The Manga Taishō has been awarded since 2008 to manga with eight or less volumes published, in order to promote relatively newer works. It is awarded by the Manga Taisho committee, composed largely of bookstore employees. The Manga Taishō balances more literary works with ones with broader appeal, and can be a great reference for getting into manga. The list of nominees spans a wide variety of manga, from mainstream blockbusters like Attack on Titan and My Hero Academia, to offbeat favourites like Delicious in Dungeon and Golden Kamuy, to critically acclaimed works like What Did You Eat Yesterday? and (surprise surprise) March Comes in Like a Lion. 2020's winner, Tsubasa Yamaguchi’s Blue Period, about a delinquent who wants to get into art school, is the perfect example of this balance of popularity and artistically innovative themes.
The Eisner Awards
The Will Eisner Comic Industry Awards, named after pioneering comic artist Will Eisner, have been awarded each year at San Diego Comic Con since 1988. The awards are decided through voting by comic book professionals.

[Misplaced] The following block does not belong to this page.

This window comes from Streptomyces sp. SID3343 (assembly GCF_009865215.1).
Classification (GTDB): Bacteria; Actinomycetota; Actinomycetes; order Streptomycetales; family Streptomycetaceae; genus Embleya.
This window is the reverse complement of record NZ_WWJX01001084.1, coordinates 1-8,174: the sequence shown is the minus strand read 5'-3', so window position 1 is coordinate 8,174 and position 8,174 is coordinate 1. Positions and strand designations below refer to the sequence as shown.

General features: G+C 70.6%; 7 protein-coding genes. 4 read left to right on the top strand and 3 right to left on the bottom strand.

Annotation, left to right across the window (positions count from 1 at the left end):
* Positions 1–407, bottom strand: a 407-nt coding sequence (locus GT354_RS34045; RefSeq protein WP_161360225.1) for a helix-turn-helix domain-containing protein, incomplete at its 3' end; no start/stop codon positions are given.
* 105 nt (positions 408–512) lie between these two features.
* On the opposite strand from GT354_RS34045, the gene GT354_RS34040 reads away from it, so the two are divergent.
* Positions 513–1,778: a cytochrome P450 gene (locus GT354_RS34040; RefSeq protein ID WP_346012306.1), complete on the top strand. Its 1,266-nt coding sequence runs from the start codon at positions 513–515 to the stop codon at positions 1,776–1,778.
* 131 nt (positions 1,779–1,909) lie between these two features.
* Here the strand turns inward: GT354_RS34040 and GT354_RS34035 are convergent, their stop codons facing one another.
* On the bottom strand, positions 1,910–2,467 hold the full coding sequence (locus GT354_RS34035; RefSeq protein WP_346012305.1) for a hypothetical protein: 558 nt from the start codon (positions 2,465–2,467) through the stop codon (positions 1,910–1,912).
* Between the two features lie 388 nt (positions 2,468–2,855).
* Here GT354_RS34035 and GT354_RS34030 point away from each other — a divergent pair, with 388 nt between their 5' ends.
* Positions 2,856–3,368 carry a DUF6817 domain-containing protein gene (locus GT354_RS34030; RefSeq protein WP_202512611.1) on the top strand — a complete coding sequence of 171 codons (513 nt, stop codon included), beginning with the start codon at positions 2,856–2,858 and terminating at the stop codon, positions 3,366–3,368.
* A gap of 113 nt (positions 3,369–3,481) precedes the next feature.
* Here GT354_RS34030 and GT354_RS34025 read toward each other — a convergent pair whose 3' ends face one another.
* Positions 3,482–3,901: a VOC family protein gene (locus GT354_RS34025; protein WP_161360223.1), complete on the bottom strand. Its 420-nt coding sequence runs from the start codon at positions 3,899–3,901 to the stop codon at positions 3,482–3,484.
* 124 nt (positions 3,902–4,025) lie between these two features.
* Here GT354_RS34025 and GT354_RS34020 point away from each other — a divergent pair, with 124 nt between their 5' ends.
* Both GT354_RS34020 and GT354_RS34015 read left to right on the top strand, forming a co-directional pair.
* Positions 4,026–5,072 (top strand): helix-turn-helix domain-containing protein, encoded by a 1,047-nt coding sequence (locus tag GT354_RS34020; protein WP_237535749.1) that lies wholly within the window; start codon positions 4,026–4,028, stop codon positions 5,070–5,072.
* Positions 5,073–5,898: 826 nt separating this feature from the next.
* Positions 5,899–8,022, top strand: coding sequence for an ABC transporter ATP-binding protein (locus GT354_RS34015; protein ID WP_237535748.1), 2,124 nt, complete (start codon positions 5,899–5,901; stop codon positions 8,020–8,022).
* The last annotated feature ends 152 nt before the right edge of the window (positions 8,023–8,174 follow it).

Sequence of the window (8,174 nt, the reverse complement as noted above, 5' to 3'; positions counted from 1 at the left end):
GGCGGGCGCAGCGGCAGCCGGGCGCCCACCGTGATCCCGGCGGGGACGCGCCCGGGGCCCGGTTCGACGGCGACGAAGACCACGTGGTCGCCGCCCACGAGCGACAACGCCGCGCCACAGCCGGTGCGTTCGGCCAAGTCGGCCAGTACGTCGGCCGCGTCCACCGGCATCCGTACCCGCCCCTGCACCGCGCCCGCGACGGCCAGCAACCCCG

Though primarily created for the recognition of achievements in the American comic book industry, the Eisner Award for the “Best US Edition of International Material” has been presented since 1998 to international works released in English in the US. Due to the dominance of this category by manga works, a separate Japan/Asia category was created from 2007 onward. The Eisners can be a bit of an 'old boy's club', with a bias towards seinen stalwarts like Osamu Tezuka or Shigeru Mizuki, but the 2019 awardee, Akiko Higashimura's Tokyo Tarareba Girls, defies this, becoming the first manga written by a woman to win an Eisner. 2019 also saw the legendary Junji Ito's manga adaptation of Frankenstein taking home the award for Best Adaption from Another Medium, becoming one of the few manga to win an award in a general category.
The aforementioned awards are a great way to discover a wide variety of new manga to read, including ones you’ve never heard of before. For genre fans or readers looking for something more outside the norm, here’s a couple more awards that deserve to be spotlighted.